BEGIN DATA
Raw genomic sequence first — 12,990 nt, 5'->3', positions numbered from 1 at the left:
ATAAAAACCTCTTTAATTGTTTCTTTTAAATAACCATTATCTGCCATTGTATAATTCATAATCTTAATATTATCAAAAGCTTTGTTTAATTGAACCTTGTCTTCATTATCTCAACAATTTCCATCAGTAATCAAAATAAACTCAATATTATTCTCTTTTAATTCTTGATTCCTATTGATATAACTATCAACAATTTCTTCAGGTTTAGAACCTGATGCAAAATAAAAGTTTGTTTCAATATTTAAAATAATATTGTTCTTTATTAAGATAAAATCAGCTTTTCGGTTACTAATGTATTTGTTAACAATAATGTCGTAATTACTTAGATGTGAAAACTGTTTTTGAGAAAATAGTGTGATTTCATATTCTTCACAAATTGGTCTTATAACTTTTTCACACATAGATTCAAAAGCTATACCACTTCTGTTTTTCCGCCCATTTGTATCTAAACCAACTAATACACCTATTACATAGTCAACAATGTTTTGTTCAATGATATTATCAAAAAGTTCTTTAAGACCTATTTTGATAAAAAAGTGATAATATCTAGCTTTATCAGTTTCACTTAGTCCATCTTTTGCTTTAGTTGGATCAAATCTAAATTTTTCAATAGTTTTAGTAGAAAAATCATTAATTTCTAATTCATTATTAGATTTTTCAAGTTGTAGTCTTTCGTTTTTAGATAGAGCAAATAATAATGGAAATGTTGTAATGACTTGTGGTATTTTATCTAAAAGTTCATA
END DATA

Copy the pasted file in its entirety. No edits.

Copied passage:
Raw genomic sequence first — 12,990 nt, 5'->3', positions numbered from 1 at the left:
ATAAAAACCTCTTTAATTGTTTCTTTTAAATAACCATTATCTGCCATTGTATAATTCATAATCTTAATATTATCAAAAGCTTTGTTTAATTGAACCTTGTCTTCATTATCTCAACAATTTCCATCAGTAATCAAAATAAACTCAATATTATTCTCTTTTAATTCTTGATTCCTATTGATATAACTATCAACAATTTCTTCAGGTTTAGAACCTGATGCAAAATAAAAGTTTGTTTCAATATTTAAAATAATATTGTTCTTTATTAAGATAAAATCAGCTTTTCGGTTACTAATGTATTTGTTAACAATAATGTCGTAATTACTTAGATGTGAAAACTGTTTTTGAGAAAATAGTGTGATTTCATATTCTTCACAAATTGGTCTTATAACTTTTTCACACATAGATTCAAAAGCTATACCACTTCTGTTTTTCCGCCCATTTGTATCTAAACCAACTAATACACCTATTACATAGTCAACAATGTTTTGTTCAATGATATTATCAAAAAGTTCTTTAAGACCTATTTTGATAAAAAAGTGATAATATCTAGCTTTATCAGTTTCACTTAGTCCATCTTTTGCTTTAGTTGGATCAAATCTAAATTTTTCAATAGTTTTAGTAGAAAAATCATTAATTTCTAATTCATTATTAGATTTTTCAAGTTGTAGTCTTTCGTTTTTAGATAGAGCAAATAATAATGGAAATGTTGTAATGACTTGTGGTATTTTATCTAAAAGTTCATA